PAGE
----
Live the Storm
That 14-year-old in Cheboygan who just fragged your digital ass for a fifth time in a Halo 3 death match, the one who calls himself n00bslaya1994, this is probably his soundtrack. At least the little fucker has decent taste.
In a perfect world this rampaging platter of d-beatery would pulse through hockey rinks everywhere, replacing that annoying Mortal Kombat techno dance thing as the sports hype theme of choice. Ah, a boy can dream.
Owing as much to Ace of Spades as it does to Hear Nothing, See Nothing, Say Nothing, Live the Storm is a pick-sliding, gang-chorused fireball of punk fucking rock fun. For all the talk of mushroom clouds, self mutilation and funeral pyres, Tompa et al are clearly having a blast on their rampaging second *Relapse* album [Thanks for the catch, Adam].
Like grindcore, d-beat is one of those niche styles that excels and thrives as much because of its self-imposed limitations as despite them. Swedes Disfear don’t do much to advance the three-decade old style, but their second album exemplifies all that made the legion of Discharge clones great unleashing their latest powerload of songs.
Guitarist Bjorn Pettersson gets some extra help on Live the Storm from ex-Entombed shredder Uffe Cederland. Tomas Lindberg, who managed to squeeze this album in between recording with The Great Deceiver and an At the Gates reunions sounds are focused and forceful as he has in years.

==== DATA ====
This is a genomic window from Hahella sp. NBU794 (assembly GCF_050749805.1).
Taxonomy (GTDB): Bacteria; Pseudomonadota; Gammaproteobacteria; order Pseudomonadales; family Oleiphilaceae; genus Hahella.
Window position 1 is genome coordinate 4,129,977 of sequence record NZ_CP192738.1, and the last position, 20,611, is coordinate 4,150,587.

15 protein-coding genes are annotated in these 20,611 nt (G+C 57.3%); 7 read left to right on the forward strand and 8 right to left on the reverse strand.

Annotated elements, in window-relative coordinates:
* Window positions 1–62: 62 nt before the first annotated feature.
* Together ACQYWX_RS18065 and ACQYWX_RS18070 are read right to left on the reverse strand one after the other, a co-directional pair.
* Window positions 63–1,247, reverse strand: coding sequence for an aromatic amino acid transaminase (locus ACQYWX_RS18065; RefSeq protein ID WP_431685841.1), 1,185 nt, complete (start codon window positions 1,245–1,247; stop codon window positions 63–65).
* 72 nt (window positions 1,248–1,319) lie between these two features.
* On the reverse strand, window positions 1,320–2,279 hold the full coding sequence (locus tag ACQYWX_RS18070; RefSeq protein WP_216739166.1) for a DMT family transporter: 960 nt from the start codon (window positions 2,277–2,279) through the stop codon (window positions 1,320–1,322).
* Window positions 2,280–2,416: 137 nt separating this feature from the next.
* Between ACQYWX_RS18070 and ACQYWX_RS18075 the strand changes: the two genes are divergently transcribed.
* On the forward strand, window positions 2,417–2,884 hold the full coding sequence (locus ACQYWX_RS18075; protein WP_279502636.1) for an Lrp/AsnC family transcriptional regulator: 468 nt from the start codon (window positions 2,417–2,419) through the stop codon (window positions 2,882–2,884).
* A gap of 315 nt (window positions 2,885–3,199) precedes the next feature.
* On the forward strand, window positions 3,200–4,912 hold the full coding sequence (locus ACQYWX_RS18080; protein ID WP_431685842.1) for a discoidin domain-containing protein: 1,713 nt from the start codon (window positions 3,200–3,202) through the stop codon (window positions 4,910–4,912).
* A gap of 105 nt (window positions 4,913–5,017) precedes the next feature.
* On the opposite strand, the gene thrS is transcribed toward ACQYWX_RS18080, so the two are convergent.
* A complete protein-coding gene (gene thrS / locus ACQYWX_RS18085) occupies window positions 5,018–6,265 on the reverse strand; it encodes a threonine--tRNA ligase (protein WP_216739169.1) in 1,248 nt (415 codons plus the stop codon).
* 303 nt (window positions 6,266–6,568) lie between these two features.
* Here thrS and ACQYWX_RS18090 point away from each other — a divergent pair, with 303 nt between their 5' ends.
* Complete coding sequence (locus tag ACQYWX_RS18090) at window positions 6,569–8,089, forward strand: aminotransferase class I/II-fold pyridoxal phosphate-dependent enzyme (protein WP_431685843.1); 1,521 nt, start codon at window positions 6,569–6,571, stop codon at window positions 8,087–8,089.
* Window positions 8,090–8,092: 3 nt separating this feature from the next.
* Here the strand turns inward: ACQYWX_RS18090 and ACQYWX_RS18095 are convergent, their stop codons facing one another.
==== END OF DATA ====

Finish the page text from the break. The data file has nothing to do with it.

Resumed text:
The lyrics, all upbeat and revolutionary, manage to cram in nods to prime George Romero films (“Testament”) and several repetitions of the Lovecraftian concept of “dead but dreaming” (“Fiery Father,” “Testament” again).
And we haven’t even talked about closing track “Phantom,” a circle pitting blast that’s way more engaging than any seven minute (!!!) d-beat song has a right to be.
Disfear’s 2003 effort, Misanthropic Generation, was a workmanlike if rather unremarkable album bogged down by mushy production, but Kurt Ballou’s (Converge) knob twiddling on Live the Storm is crystalline. Each instrument gets its own space in the mix, which is beefy and raw. Frequent solos cut across the chunky guitars and snapping drums propel the entire enterprise with a compelling, infectious energy.
Again, Disfear are not teaching the old d-beat dog new tricks, but they are getting the most out of Fido’s beloved standbys. Saying that guys whose C.V.s include Slaughter of the Soul and Left Hand Path have dropped a landmark album is not something to be done lightly. But Live the Storm does represent five relaxed scene vets having the time of their life playing what they want.
One of Relapse’s first 2008 releases is also one of the year’s first must buys.